The Rounds!

Now that we’ve established the construction of the bandolier, let’s touch again on its 55-round capacity. That’s quite a bit of ammo! It becomes even more apparent when you pick up the bandolier with that many rounds on it; it has some serious heft to it.

I like it because it can serve as a grab-and-go ammo option for the 12 gauge. Just sling it across the body, and you’re all set. The portability is excellent.

At The Range

I took the Blackhawk 12 Gauge Bandolier to the range to try out. I found it easy to extract the rounds from the loops, which is a huge factor; if they’re not quickly accessible, the bandolier isn’t much use. It kept the ammunition handy and organized quite well. It was also nice to be able to see exactly how much ammunition remains.

The author accesses a 12 gauge round from the bandoleer.
Blackhawk’s 12 gauge bandolier allows easy and fast access to ammunition. The ammo is at your fingertips, literally. Here, the author accesses a round to feed into his 870. Photo: Jeremy Charles.

The Bottom Line

Blackhawk’s 12 Gauge Bandolier sells for $28.99 at the time of writing, and I believe it represents a solid buy for what the consumer gets. The bandolier is built very robustly and should last for a lifetime. It keeps ammunition organized and allows fast access. Additionally, the bandolier allows the ammunition supply to be grabbed and transported immediately, whether we’re talking about an emergency at home or a bug-out scenario.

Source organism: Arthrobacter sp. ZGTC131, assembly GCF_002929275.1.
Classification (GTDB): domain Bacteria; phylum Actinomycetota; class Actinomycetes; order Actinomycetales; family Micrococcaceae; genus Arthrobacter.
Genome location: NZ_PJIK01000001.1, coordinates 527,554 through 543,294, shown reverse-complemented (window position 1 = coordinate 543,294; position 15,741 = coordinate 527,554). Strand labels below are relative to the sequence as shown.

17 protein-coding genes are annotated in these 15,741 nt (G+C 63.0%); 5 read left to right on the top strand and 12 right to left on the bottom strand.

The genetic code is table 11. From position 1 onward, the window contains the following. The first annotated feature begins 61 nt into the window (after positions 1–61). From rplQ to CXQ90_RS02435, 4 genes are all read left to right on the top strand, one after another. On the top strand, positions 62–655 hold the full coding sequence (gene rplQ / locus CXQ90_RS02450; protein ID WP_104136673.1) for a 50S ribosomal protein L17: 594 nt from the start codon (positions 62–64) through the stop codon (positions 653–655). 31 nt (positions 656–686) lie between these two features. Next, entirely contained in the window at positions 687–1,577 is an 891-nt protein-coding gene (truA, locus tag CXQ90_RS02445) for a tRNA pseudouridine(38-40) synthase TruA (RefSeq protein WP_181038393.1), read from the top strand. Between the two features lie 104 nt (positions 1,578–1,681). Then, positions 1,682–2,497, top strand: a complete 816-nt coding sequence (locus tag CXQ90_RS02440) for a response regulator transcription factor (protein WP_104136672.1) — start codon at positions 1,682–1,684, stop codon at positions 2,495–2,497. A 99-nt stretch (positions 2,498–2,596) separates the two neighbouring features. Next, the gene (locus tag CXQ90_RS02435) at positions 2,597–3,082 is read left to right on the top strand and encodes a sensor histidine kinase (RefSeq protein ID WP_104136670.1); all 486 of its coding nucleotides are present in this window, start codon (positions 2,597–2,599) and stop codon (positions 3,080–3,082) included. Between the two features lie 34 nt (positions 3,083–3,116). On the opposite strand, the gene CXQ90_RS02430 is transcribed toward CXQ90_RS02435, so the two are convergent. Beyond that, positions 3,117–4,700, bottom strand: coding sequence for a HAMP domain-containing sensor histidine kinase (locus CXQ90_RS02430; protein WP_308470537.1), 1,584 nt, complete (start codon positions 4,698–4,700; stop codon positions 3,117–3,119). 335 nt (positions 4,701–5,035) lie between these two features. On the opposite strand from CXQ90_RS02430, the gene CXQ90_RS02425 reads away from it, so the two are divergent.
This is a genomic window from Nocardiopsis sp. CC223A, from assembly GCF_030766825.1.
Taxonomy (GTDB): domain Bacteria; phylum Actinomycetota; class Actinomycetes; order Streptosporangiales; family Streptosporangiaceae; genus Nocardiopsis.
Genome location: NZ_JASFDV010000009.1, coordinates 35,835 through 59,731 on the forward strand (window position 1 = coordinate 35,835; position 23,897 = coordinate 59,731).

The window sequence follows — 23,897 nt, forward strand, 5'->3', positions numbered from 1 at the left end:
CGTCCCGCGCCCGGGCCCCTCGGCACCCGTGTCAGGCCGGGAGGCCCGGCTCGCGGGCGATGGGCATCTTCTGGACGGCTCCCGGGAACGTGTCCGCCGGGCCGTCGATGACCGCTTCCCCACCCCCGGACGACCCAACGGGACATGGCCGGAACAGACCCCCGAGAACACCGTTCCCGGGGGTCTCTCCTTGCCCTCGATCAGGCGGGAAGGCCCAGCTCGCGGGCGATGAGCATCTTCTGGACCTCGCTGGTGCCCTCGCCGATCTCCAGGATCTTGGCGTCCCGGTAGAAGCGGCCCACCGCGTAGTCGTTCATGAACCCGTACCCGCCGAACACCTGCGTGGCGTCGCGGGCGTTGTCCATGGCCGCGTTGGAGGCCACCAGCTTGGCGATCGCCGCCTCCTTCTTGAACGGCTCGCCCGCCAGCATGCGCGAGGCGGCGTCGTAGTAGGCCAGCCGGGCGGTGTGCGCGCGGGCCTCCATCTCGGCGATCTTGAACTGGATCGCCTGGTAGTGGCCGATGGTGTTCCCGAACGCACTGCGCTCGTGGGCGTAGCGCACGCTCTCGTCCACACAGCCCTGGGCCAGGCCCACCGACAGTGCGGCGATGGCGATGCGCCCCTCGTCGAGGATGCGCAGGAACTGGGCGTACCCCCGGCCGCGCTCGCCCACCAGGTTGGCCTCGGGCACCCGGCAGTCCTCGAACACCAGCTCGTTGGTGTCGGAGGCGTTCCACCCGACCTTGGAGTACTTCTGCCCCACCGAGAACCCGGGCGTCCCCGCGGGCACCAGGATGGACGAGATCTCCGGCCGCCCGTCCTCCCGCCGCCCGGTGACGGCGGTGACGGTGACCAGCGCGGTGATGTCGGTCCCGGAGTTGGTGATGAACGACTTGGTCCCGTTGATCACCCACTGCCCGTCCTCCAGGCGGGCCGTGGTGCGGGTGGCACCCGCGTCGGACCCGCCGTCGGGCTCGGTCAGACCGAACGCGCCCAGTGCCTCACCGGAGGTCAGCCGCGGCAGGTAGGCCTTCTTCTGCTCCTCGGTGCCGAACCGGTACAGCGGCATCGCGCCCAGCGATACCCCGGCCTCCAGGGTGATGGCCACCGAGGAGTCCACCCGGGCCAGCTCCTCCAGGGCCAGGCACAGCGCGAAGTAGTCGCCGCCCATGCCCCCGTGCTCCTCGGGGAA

From where I sit, it beats the old stand-by of shoving rounds into the pocket. Side saddle ammo carriers are still good, and I believe they have their place in the tactical toolbox. But the bandolier offers an option that’s viable, convenient, and inexpensive. Give one a try, I think you’ll like it!

Jim Davis served in the PA Dept. of Corrections for 16 ½ years as a corrections officer in the State Correctional Institute at Graterford and later at SCI Phoenix. He served on the Corrections Emergency Response Team (CERT), several of those years as a sniper, and also the Fire Emergency Response Team (FERT). For 25 years, he was a professional instructor, teaching topics including Defensive Tactics, Riot Control and Tactical Operations, Immediate Responder, and cognitive programs as an adjunct instructor at the DOC Training Academy. He was then promoted to the title of corrections counselor, where he ran a caseload and facilitated cognitive therapy classes to inmates. His total service time was close to 29 years. He was involved in many violent encounters on duty, including incidents of fatalities. He is a dedicated Christian and attributes any skills that he has to the glory of God.